Longtime producing partners Meron and Craig Zadan, who brought Chicago to the big screen, plan to play up the conflict of two families that don’t see eye to eye on everything from civil unions to child-rearing to, of course, décor (one habitat is tricked out with Danish Modern pieces, and the other has furniture held together by duct tape). Ultimately, though, the show is about two modern families’ struggle to understand one another. In one episode, the hetero Irish Catholic dad, played by lovable lout Lenny Clarke (Lenny, The John Larroquette Show), growls about the changing times. To which Broadway vet John Benjamin Hickey (Love! Valour! Compassion!), as one of the gay dads, responds, “We’re queer. We pray. Get used to it.” Ned Martel
Details: It’s All Relative, Wednesdays, 8:30 p.m., ABC.
In The Simple Life, Paris Hilton goes down on the farm.
Putting Paris Hilton in a “reality
sitcom” is no big leap—the
paparazzi-friendly hotel heiress’s life is a
reality sitcom. But a funny thing happened on the way
to the next Anna Nicole Smith Show: Paris’s
vehicle is charming.
The Simple Life, produced by the creators of MTV’s The Real World, follows Hilton and co-celebutante Nicole Richie (daughter of Lionel) as they move in with an Arkansas farm family and undertake livestock-chasing, farm-boy-smooching adventures. The Lucy-and-Ethel pair are surprisingly humble and polite (“In some ways, Paris is shy,” notes co-creator Jonathan Murray), and they get a heapin’ helpin’ of hospitality from the Leding family as long as they do their chores to patriarch Albert’s exacting satisfaction. For Richie, that meant “preg-testing” a cow till the circulation in her arm was cut off and the cow let out a signal moo. Hilton called it pain, but Richie knew pleasure when she heard it. “That was the luckiest cow in Arkansas,” she cracked. If the series draws the numbers the whole TV industry expects (it won raves at the summer critics’ convention), Murray and his partner, Mary-Ellis Bunim, hope to send the pair out on the road again, like Hope and Crosby. Either way, Hilton has already learned a valuable lesson from her time in Arkansas—knowledge she shared at the critics’ convention. “People work hard,” she said, cupping her chihuahua, Tinkerbell. Ned Martel
Details: The Simple Life, Fox.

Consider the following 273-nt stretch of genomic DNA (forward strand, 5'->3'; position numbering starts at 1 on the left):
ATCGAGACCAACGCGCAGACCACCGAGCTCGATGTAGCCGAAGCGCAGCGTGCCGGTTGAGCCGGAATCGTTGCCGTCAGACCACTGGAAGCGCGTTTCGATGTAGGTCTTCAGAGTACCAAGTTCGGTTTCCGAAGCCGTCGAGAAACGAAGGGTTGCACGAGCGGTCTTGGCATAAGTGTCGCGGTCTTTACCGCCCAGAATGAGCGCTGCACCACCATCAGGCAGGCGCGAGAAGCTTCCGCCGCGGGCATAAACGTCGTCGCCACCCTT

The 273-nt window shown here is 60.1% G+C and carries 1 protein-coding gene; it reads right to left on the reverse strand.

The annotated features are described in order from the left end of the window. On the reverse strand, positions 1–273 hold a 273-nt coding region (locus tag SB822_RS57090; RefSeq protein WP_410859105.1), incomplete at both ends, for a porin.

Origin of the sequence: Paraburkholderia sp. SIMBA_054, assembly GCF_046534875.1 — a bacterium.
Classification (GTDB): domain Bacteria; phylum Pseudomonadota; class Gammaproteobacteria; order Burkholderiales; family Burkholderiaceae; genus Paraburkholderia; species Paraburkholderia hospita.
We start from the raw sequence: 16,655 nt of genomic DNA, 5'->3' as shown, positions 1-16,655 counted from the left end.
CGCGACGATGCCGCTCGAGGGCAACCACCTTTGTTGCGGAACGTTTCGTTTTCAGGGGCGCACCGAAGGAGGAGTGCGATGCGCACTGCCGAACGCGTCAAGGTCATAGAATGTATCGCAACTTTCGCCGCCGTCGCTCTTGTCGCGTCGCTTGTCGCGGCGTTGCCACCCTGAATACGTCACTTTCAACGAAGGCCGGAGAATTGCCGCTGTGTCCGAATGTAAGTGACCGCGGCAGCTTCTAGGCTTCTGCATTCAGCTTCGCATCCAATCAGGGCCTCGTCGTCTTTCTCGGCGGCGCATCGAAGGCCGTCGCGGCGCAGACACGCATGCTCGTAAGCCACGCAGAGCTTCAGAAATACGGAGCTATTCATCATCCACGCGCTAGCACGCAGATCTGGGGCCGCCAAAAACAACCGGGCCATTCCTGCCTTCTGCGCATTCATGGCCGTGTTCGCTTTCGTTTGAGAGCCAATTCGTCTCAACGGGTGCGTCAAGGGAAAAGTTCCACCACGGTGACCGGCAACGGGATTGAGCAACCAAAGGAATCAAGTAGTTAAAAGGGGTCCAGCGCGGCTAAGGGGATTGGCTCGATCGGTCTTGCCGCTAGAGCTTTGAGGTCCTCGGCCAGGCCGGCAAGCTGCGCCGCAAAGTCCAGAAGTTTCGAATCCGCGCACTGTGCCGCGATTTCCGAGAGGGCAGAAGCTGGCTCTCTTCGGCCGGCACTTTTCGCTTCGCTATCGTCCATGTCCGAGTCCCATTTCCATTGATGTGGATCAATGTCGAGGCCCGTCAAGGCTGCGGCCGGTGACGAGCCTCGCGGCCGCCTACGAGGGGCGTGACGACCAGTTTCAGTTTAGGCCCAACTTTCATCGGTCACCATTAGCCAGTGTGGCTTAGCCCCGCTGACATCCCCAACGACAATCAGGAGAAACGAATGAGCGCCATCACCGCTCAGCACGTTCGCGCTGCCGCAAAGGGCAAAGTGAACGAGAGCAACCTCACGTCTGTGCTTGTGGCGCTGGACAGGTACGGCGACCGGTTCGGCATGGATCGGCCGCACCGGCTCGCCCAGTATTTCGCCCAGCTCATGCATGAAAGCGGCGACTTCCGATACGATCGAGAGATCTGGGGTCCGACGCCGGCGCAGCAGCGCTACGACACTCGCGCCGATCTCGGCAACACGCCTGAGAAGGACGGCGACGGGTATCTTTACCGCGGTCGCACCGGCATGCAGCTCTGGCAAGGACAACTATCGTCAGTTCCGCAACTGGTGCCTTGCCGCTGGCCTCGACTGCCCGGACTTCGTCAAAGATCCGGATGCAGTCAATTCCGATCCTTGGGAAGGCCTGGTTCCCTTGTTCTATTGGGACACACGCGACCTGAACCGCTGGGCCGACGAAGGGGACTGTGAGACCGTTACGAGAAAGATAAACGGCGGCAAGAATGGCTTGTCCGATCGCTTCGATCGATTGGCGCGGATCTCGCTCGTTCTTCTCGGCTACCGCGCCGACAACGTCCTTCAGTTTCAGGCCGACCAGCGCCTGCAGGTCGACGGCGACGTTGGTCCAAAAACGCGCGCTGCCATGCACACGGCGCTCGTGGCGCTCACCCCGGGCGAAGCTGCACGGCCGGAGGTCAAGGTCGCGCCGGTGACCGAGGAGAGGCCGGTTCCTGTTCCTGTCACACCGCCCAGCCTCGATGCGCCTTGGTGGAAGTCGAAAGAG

A Brotherhood of Men
The Brotherhood of Poland, New Hampshire, is just another sitcom about three fat, middle-aged siblings obsessed with hockey.
When David E. Kelley’s family gathered for
wintry reunions in the Granite State, the Emmy-winning
writer-producer would fly back to California with a
recurring epiphany: “You know, if I could
capture this in a series, there’s something
That something is no Ally McBeal. “Three brothers, 40 and fat” was in the second line of the first script, and sure enough, the show developed into the unlikely saga of a triumvirate of portly small-town New Hampshire siblings best known around town for their glory days as high-school hockey stars.
Hank (Randy Quaid) is a compromised police captain and, of greater civic importance, the high-school hockey coach. John Carroll Lynch (The Good Girl) plays Garrett, the mayor who keeps the town together as aggressively as he tries to hide his own brothers’ foibles. And wayward Waylon (Chris Penn) “probably has life figured out better than the other two,” says Kelley. “It just isn’t quite working yet.”
The stories center on the little obstacles that crop up when three full-grown adults live in the town where they’ve spent their whole lives. The brothers’ wives, for instance, have a tendency to share the details of their sex lives with the community with unsettling abandon. Quaid says he felt right at home with the small-town vibe (he spent summers in a hamlet of 950), and in the company of imposing brothers (his real-life bro is the formidable Dennis). But taking to skates was another story: “I grew up in Texas,” he says. “No ice.” Ned Martel
Details: The Brotherhood of Poland, New Hampshire, Wednesdays, 10 p.m., CBS. (Official website)